But don't get me wrong, a pristinely tied wet fly is certainly a work of art,
and I can respect that. It's just not something I generally aspire to in my own tying, is all...
The "working wet flies" used by most fly fishers were empty of overly and excessively neatly formed, "patent leather shine" heads (now crafted with contemporary acrylic cements--and not Spar Varnish or Shellacs of the past).It would give a novice tier a realistic reference for what they should be shooting for,
when they try and emulate what they see in a book. Set that bar too high,
and it could turn a lot of "tie-curious" folks off... (my opinion)
The hard, ineluctable fact is that examples of wet flies coined as "classics" maybe "classic" in "pattern"..but have no relationship at all to "appearance" of the wet flies used on-stream.The day to day use flies. Corlay can chime in---but I think that was his valid point.
So, what was a "classic" wet used on at least our Catskill waters--40-60 years ago? I pulled some from my collection. All are pre-1972---some going back to 1940. From a variety of tiers--some famous, some not.
Here's a Harry Darbee Wet. Pretty nice really--amazing since Elsie did most of the wets. Notice the wing length. And notice it doesn't stop at the hook bend.
Here's one of Elsie's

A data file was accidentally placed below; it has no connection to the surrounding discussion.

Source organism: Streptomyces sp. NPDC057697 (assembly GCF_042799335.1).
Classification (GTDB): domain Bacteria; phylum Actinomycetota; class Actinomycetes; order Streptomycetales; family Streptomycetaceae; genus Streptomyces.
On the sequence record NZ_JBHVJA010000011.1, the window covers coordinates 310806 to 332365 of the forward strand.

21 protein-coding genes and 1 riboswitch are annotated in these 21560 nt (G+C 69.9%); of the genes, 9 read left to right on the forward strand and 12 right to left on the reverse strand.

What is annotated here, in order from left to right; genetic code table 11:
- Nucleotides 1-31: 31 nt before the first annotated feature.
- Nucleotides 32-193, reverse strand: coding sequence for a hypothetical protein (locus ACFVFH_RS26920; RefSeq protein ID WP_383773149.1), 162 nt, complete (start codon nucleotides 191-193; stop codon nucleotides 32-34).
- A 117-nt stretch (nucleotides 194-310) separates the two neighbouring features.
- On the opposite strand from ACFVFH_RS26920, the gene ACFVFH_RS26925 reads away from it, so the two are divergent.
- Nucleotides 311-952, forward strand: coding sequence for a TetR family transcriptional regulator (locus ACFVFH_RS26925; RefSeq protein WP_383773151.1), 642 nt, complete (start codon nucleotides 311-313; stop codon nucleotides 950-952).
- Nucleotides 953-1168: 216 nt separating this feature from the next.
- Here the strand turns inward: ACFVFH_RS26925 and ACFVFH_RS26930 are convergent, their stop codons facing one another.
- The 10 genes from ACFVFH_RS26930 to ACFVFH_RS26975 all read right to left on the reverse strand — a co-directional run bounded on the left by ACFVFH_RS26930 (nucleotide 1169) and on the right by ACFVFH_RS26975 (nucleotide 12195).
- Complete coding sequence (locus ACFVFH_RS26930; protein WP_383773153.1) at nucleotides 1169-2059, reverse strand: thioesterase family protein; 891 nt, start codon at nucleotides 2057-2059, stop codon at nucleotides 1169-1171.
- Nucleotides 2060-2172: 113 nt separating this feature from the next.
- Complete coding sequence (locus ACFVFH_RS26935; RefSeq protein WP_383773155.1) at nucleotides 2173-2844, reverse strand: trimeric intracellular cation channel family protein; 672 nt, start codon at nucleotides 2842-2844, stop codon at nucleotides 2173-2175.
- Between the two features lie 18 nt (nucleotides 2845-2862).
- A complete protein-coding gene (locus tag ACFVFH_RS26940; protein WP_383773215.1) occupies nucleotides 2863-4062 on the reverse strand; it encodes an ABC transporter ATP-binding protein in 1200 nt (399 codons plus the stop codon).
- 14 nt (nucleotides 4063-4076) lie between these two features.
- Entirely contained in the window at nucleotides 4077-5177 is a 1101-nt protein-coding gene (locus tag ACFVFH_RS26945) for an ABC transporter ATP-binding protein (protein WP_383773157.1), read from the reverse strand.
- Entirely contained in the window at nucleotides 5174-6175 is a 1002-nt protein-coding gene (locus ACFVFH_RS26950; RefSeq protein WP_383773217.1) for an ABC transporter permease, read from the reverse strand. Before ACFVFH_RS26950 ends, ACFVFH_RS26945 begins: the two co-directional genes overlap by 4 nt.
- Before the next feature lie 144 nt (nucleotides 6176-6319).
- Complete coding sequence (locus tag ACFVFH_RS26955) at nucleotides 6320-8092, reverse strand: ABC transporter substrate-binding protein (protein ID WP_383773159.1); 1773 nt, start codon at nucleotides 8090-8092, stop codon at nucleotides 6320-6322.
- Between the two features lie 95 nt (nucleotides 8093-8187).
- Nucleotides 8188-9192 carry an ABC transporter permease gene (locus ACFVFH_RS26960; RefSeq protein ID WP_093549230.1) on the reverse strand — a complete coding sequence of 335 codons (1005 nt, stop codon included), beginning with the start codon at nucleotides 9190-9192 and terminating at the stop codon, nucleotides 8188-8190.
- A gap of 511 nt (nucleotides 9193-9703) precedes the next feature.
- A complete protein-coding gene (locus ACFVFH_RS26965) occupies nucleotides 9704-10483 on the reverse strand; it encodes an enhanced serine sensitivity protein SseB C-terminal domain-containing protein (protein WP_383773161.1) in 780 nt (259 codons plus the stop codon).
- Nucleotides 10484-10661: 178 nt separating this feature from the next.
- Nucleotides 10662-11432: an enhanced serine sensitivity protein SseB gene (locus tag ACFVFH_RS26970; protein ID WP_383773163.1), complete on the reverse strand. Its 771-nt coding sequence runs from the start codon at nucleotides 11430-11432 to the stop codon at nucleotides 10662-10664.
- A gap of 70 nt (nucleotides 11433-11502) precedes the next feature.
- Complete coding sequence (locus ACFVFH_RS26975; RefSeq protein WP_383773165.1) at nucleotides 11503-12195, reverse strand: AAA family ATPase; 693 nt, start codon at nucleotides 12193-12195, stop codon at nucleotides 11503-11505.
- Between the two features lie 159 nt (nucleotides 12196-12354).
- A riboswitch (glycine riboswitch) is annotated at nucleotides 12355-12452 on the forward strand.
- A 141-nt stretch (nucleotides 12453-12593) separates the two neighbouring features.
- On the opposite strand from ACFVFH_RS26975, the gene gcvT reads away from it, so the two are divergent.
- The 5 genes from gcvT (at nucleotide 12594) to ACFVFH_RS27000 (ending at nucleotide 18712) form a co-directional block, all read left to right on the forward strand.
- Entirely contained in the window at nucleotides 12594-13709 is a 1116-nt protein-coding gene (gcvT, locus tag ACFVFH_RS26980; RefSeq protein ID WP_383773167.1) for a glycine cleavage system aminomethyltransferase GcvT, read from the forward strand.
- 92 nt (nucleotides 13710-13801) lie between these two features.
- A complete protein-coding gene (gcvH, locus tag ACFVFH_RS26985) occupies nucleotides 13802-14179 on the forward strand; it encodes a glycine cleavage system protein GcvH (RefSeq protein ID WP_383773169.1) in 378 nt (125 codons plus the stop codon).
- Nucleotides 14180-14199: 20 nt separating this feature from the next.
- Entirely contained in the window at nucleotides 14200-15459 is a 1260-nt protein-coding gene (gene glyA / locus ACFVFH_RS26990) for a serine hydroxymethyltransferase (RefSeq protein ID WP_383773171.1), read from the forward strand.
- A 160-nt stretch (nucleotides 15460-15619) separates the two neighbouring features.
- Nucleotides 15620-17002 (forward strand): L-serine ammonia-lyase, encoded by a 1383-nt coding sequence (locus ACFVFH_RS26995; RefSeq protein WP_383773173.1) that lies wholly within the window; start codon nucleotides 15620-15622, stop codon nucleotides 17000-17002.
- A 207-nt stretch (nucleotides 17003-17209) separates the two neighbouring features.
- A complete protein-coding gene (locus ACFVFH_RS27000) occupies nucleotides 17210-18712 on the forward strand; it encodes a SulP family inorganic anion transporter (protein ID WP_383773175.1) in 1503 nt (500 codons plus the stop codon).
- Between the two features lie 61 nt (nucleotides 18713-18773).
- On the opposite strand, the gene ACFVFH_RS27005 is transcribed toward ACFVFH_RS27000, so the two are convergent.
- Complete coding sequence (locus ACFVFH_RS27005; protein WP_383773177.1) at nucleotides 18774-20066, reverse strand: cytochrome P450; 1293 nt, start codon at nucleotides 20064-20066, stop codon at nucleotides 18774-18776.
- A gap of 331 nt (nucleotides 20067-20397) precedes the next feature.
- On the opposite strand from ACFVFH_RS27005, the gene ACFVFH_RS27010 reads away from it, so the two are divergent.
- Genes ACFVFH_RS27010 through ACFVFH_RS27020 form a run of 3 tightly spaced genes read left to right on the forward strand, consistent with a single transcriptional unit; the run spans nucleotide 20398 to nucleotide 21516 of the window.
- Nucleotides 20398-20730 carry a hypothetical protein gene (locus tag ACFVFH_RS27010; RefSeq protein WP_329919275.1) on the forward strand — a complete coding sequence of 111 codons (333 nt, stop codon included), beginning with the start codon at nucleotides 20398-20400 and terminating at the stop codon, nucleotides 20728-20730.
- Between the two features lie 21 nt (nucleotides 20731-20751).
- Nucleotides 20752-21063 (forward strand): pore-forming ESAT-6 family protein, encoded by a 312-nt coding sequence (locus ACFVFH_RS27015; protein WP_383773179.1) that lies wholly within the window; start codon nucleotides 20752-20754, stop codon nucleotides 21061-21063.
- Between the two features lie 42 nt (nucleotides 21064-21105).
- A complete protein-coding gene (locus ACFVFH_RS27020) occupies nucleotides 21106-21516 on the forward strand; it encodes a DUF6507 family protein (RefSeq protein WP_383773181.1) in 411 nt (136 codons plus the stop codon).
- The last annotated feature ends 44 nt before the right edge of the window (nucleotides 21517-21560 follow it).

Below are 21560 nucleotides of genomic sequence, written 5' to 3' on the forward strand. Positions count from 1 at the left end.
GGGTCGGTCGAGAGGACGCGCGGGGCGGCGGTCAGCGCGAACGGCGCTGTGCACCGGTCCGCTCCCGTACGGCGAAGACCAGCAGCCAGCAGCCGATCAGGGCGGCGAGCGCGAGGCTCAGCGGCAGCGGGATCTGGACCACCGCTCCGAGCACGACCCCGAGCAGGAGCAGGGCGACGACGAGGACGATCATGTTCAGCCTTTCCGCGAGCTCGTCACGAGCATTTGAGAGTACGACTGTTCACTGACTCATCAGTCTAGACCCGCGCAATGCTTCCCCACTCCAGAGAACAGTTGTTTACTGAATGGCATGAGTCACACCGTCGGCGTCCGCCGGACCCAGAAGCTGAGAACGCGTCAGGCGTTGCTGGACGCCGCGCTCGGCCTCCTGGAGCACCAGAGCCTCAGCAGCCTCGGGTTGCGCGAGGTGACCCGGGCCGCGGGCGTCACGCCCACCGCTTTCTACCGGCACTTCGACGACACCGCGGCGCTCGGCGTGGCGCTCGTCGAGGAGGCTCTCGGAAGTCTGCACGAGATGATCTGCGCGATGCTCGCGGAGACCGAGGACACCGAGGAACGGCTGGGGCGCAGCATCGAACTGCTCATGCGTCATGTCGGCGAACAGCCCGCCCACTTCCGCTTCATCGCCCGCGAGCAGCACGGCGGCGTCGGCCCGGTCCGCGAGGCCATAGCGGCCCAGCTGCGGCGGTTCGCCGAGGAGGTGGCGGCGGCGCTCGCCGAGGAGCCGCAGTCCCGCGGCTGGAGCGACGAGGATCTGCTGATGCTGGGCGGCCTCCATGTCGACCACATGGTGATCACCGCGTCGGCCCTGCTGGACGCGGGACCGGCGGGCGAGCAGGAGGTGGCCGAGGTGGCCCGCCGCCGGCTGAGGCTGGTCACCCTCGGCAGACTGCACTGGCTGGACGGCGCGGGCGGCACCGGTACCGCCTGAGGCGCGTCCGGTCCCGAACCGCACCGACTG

Walt's example (although I've over fished it! Notice the characteristic Dette brown head. Notice the hook length. Not a short shank at all (like the 3906's modern guys swear by as "Classic"). Walt didn't tie a lot of wets, but he tied this one.
This is an "alleged" Ray Bergman, given to me by the late Bill Parvin--a former Wall St. guy. Certainly not the shadow-box appearance that followers of his craft now showcase (based on a liberal interpretation of the illustrator). It appears the floss has faded?
This is an "alleged" Harry Wall wet, also given to me by Parvin. You'll notice the very low set wing. Regardless of what you may hear or read, low profile wingings, somewhat covering the body, were very common wet fly styles. Also, notice the head--large and functional---no resemblance to modern interpretations deemed "classic"
Not sure who gave me this one. Can't recall--and I have no label. But the interesting thing is the Turle Knot space--on a wet fly. Maybe that's why I grabbed it. Many contemporary wet fly tiers might scoff at the fly. Certainly not a work of art---but a "classic", indeed
Look at this one. This was a "working" fly--and probably caught trout.